Follow These Do’s and Don’ts
Apart from the ways to support someone with cancer discussed above here are some Dos and Don’ts for you to keep a check of.
- Do let them know that you care for them.
- Do help them with chores and support them while maintaining their lifestyle.
- Do check with your friend or coworker before doing something for them.
- Do keep them up to date with their school life, work-life, and personal life.
- Do offer in concrete and specific ways, rather than keeping it vague for them as to when they can connect with you.
- Do respect their decisions about the treatment and other aspects of life.
- Do give them a warm hug and shower love.
- Do not differentiate them based on their health condition.
- Do not take away their job roles and responsibilities (it might make them feel they are not the right fit anymore). Rather ask them if they need extra assistance.
- Do not tell them that you can feel exactly what they are going through.
- Do not always meet them in a sad mood or remorse.
- Do not be afraid to talk about their health and their condition. Just make sure you use the right phrases.
- Do not take their silence personally. It often happens that a cancer patient may choose to be silent and by themselves.
Special Section: What to Say and What Not to Say to Someone with Cancer
When a friend or family member is diagnosed with cancer, it is hard to know what to say. Sometimes our words can translate to a completely different meaning, leaving an individual feel overwhelmed. Although, that won’t be our intention in the first place our words do leave an impact on them. That is why it is crucial to pick the right words, connect with them, and offer warmth. We are sharing a guide with you that will make your communication better with your loved one who has been diagnosed with cancer.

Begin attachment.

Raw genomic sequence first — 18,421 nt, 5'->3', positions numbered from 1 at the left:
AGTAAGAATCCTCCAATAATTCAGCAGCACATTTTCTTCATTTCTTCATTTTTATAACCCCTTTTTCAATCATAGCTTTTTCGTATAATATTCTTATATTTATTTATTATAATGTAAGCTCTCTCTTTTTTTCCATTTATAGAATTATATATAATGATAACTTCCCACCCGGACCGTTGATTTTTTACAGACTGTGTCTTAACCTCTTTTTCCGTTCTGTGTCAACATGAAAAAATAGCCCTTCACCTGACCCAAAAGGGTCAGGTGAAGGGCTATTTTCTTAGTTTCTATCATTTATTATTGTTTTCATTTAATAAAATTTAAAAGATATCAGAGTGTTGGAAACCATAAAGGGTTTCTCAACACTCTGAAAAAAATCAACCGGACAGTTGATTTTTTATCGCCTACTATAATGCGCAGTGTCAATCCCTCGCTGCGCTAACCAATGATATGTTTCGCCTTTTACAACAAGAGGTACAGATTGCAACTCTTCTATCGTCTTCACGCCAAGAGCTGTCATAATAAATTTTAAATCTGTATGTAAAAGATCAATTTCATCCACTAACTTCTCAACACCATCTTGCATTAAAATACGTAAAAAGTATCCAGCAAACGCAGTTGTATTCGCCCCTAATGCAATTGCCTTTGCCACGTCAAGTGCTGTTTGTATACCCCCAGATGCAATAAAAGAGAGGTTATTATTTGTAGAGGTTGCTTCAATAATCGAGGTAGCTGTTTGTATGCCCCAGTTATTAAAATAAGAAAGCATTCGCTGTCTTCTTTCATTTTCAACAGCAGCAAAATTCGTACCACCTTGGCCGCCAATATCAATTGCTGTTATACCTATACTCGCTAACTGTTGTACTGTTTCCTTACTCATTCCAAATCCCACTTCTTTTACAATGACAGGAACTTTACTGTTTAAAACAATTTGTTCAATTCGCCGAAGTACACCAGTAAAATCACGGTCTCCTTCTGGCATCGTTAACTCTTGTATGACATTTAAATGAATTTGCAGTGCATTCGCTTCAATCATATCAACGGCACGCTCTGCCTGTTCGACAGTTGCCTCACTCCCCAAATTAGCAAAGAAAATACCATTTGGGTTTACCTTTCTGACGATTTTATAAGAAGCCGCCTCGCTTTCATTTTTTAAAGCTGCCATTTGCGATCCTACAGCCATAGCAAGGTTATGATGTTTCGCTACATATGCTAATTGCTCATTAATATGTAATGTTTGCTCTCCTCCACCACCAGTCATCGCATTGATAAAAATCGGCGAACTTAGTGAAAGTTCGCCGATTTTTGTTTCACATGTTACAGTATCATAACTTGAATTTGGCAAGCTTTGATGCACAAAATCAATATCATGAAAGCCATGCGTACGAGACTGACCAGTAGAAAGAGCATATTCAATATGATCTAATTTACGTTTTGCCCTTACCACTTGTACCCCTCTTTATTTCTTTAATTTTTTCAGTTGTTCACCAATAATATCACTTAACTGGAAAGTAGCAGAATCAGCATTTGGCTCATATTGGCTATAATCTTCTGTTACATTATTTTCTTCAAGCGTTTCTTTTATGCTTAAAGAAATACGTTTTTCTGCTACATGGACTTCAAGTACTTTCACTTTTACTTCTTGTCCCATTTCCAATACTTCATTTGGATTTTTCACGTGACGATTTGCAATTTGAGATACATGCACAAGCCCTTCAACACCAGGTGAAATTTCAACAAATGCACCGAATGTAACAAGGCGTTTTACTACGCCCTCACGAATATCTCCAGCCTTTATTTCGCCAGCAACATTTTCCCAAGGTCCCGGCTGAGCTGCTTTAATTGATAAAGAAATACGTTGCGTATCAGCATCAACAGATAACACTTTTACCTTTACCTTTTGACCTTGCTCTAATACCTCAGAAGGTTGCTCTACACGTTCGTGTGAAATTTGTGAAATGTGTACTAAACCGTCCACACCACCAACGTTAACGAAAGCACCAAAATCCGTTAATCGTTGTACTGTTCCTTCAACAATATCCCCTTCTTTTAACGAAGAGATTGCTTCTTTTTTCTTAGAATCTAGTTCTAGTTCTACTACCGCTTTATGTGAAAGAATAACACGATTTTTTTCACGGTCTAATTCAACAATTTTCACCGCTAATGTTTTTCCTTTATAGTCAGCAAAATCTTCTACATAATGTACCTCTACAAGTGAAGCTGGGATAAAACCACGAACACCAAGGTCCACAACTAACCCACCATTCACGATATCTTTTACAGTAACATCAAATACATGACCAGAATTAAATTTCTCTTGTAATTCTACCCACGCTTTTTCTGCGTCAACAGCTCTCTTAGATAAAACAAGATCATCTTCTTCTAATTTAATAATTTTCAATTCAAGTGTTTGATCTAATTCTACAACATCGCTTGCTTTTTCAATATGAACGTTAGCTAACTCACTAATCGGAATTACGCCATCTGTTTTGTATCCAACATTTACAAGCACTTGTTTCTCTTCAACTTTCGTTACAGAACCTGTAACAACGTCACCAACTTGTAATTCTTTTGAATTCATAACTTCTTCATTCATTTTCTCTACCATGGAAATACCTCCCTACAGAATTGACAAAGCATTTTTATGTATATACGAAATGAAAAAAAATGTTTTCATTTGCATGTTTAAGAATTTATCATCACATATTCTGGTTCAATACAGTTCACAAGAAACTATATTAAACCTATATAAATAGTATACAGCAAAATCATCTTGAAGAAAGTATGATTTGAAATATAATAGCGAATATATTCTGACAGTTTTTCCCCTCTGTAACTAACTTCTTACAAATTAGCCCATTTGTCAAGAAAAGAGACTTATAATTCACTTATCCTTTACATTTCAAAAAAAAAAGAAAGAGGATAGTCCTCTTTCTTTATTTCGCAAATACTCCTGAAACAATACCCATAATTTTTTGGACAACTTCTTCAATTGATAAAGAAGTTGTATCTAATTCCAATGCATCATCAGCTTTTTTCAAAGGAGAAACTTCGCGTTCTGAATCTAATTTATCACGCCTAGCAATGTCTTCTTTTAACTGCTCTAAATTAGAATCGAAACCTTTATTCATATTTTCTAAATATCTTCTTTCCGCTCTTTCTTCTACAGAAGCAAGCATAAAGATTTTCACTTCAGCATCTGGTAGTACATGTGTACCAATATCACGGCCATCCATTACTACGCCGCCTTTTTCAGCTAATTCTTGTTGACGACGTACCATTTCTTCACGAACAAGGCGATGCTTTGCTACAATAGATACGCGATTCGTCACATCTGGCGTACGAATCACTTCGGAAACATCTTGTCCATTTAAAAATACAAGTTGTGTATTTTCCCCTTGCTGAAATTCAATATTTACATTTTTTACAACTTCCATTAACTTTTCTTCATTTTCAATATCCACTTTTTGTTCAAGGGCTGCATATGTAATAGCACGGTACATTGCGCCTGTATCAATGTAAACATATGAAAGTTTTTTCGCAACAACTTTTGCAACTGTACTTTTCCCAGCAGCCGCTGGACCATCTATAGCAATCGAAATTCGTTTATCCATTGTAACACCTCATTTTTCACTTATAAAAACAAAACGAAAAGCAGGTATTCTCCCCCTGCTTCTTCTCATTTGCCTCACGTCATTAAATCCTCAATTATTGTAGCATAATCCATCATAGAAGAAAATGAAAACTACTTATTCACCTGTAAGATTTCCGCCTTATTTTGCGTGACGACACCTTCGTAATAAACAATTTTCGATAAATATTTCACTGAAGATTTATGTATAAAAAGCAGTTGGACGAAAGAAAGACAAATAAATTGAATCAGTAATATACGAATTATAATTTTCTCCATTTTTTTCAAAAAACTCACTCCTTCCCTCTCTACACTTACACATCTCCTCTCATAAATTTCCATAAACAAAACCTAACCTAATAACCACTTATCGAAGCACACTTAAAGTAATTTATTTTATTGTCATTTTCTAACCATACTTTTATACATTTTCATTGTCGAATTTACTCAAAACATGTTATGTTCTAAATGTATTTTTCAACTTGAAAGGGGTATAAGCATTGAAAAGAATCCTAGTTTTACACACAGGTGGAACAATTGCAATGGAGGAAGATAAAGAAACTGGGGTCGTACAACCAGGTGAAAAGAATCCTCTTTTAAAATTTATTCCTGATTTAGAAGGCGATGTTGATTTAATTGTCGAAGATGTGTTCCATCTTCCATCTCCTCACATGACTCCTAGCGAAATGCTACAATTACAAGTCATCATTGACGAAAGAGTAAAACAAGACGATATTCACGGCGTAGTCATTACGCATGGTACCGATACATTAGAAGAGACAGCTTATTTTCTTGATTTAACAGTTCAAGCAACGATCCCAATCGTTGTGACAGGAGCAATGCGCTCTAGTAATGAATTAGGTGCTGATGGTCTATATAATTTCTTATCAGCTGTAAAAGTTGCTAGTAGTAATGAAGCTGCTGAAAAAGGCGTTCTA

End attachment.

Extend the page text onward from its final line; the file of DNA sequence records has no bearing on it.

Supporting Someone With Cancer FAQs
Q1. What can you gift a friend who is diagnosed with cancer?
Gifting is a subtle gesture that shows that you care for the other person. If you are willing to show this gesture to a friend or family member who has been recently diagnosed with cancer, you may refer to the list we are sharing with you.
A novel, a positivity radiating plant, a motivational book, aroma diffuser, a mental health DIY kit, fidget toys, stress-busting items, a card, a journal, a video message from loved ones, balloons, their favorite food, a CD with his favorite movies or documentaries, or even a big warm hug will do.
Q2. How can I support a friend who is going through chemo?
The first thing that you can help your friend with is by making him feel loved and wanted just the way s/he was before the chemo. After chemo, their physical activities and interaction with the outer world might get restricted, so support them, be there with them from grocery shopping to appointments. They will be needing you the most then. And please at all costs don’t compare their treatment and recovery journey with others, no two cancers and treatment are the same.
Q3. How do I motivate a friend with cancer?
You can motivate a friend with cancer through your words and actions. Using the appropriate words helps them feel understood and loved despite what their medical condition is. And your actions will fill up for those words. Instead of just saying, “If you need help with something ping me” be there when they need you and help them out. You can also share encouraging stories with them (with positive endings). Apart from it, don’t make them feel indifferent, stand tall with them.
Aren’t these ways to help someone a loved one with cancer doable and easy. Then why not make it a part of your lifestyle now!
And not just this 4th of February but each day of your life work on your actions- big and small, make lasting, positive change. Because your one act can work as the beam of hope for someone who is fighting off cancer.
PS: Together all our actions matter! Keep doing your part.
Looking for more help on supporting someone with cancer? Drop your queries at firstname.lastname@example.org and we will get back to you.